Credit - Shutterstock/Studio Peace
Mauritius will replace its 2,000-rupee banknotes with new bills that have enhanced security features, after counterfeiting undermined confidence in the currency, Prime Minister Pravind Jugnauth said.
Wednesday 05, December 2018
(Bloomberg)--The announcement comes five months after a commission of inquiry into drug trafficking on the Indian Ocean island nation recommended the government issue upgraded bank notes to help fight money laundering. Bank of Mauritius Governor Yandraduth Googoolye said last month the central bank is stepping up cooperation with the police to combat illicit flows.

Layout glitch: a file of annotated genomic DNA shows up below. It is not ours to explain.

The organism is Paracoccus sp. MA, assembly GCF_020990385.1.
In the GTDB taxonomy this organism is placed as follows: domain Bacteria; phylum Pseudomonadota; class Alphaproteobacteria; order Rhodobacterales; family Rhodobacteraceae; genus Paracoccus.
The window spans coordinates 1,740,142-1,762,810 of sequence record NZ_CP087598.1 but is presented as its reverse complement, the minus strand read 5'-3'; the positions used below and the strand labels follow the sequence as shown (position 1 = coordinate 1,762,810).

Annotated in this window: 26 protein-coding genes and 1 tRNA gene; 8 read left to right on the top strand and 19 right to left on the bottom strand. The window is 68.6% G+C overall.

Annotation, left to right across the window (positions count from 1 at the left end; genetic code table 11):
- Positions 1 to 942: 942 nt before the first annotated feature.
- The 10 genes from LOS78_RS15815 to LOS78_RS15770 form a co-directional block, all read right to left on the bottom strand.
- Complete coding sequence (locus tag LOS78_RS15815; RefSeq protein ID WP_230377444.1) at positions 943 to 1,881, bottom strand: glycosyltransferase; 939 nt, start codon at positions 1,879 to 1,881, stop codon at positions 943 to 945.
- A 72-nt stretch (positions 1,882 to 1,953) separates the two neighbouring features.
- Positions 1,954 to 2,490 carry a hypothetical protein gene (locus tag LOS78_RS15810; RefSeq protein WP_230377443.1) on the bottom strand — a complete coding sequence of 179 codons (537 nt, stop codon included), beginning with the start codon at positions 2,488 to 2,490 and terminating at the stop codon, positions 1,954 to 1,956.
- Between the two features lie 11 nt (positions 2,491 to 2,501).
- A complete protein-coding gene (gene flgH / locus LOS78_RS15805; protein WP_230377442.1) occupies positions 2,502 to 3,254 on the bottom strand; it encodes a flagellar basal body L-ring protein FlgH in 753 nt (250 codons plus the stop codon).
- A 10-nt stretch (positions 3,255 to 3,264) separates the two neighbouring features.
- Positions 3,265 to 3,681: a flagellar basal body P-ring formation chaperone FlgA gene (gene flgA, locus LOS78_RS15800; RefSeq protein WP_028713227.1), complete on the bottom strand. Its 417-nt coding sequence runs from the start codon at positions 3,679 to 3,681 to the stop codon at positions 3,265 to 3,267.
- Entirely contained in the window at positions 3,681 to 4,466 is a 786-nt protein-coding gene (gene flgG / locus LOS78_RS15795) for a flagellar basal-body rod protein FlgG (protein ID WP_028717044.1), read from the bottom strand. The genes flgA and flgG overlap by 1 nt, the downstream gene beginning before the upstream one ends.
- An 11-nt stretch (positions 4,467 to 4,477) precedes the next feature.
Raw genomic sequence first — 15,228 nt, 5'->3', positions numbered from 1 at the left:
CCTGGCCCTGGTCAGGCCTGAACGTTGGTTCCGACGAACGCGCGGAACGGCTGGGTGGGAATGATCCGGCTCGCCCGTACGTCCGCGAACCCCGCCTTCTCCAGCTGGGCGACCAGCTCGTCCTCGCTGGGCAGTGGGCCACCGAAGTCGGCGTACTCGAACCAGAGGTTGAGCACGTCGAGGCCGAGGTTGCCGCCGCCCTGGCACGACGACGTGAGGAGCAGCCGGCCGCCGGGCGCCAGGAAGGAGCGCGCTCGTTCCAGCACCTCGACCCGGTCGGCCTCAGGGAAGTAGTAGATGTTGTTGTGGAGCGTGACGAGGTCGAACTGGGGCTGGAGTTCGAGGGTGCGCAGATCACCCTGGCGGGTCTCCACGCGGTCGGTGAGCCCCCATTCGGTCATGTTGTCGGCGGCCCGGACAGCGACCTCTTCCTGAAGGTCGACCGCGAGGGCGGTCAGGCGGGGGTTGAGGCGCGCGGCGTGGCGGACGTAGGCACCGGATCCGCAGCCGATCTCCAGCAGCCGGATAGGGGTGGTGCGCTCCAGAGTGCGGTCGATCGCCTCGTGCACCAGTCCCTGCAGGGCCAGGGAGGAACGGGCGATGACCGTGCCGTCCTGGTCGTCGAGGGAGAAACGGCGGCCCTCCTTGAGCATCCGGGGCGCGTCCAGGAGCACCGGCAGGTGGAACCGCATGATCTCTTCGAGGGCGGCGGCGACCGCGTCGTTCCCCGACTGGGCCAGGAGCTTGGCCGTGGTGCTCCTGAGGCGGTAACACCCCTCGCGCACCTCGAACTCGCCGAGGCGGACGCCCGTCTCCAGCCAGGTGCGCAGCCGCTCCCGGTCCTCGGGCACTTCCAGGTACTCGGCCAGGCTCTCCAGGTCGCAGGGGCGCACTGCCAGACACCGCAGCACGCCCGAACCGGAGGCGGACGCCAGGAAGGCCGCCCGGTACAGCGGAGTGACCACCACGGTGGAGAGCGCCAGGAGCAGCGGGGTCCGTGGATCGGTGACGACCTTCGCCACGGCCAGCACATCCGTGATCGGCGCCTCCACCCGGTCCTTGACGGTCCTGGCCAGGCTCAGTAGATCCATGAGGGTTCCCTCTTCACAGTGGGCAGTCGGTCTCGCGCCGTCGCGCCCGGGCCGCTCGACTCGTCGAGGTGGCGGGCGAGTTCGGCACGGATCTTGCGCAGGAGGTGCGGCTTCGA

The bank will begin issuing the upgraded bill from Wednesday, Jugnauth said in a statement emailed Tuesday from the capital, Port Louis. Existing notes will cease to be legal tender from 1 February, and a verification process is being introduced to ensure the new system isn’t abused, he said.
“The verification of the existing Rs 2000 paper banknotes being exchanged is in line with the bank’s endeavor to fight counterfeiting and money laundering,” Googoolye said at a briefing in Port Louis.
Counterfeiting led banks to reduce the number of 2,000-rupee notes in circulation to MUR 2.55 billion ($74.3 million) in October, from MUR 4.49 billion a year earlier, according to central bank data.